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Our local power company is in the process of changing over from coal to natural gas right now.

Many old family residences had fireplaces designed to specifically burn coal. The firebox was smaller than wood burning fireplaces and had a cast iron 'grate' (a sort of basket) that held the lumps of coal while it burned and allowed the ash and cinders to fall out the bottom.


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Have the ability to heat with coal but not the inclinations. Grew up with a stoked that I had to shovel

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Back in the day before carbon monoxide detectors, coal gas killed my grandmother.






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Originally Posted by ol_mike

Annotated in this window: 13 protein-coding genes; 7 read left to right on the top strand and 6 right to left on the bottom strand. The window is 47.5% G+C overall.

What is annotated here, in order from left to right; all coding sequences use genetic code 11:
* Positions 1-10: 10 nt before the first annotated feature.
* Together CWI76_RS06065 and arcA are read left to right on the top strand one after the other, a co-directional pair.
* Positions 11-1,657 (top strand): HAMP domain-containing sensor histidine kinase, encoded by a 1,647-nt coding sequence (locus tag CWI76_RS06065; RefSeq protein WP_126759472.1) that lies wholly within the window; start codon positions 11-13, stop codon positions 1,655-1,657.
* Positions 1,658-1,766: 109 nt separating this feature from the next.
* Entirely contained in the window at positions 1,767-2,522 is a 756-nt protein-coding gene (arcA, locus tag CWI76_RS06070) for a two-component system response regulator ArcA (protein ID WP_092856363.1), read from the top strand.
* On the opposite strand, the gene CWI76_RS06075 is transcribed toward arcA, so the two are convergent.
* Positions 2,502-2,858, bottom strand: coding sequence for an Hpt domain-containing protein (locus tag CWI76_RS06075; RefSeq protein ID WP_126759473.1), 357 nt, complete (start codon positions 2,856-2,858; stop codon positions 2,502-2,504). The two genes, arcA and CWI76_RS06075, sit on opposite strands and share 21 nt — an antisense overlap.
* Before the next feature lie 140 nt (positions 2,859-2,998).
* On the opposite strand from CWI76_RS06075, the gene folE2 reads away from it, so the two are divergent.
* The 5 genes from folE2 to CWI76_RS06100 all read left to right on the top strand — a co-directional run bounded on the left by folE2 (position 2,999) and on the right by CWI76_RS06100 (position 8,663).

Originally Posted by Raeford
Originally Posted by NVhntr
When I was a wee lad we lived in a house with a coal furnace. I had to shovel coal into the feed hopper every few days and clean out the clinkers.


I remember [trying] to help my grandad shovel coal into the furnace in his cellar.


Anybody seen it delivered in bulk? In the last 30 years?I got a Tandem load 10 years ago and burn coal and wood every winter. It makes lots of ashes. Lots of coal in USA Get together with neighbours and share the cost.


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Originally Posted by Pat85
Back in the day before carbon monoxide detectors, coal gas killed my grandmother.




Had weird a thing here once.
Had been keeping a fire, then it got real warm one day.
I came home from work, and the carbon monoxide detector was going off.
Took it outside, it quit.
Came in, back to beeping.

Took a deep breath, ran to the basement and opened the door.

Stayed out awhile, after the beeper quit.

There was a small fire in the furnace still.

I think, the flu reversed due to the outside temps, or else it just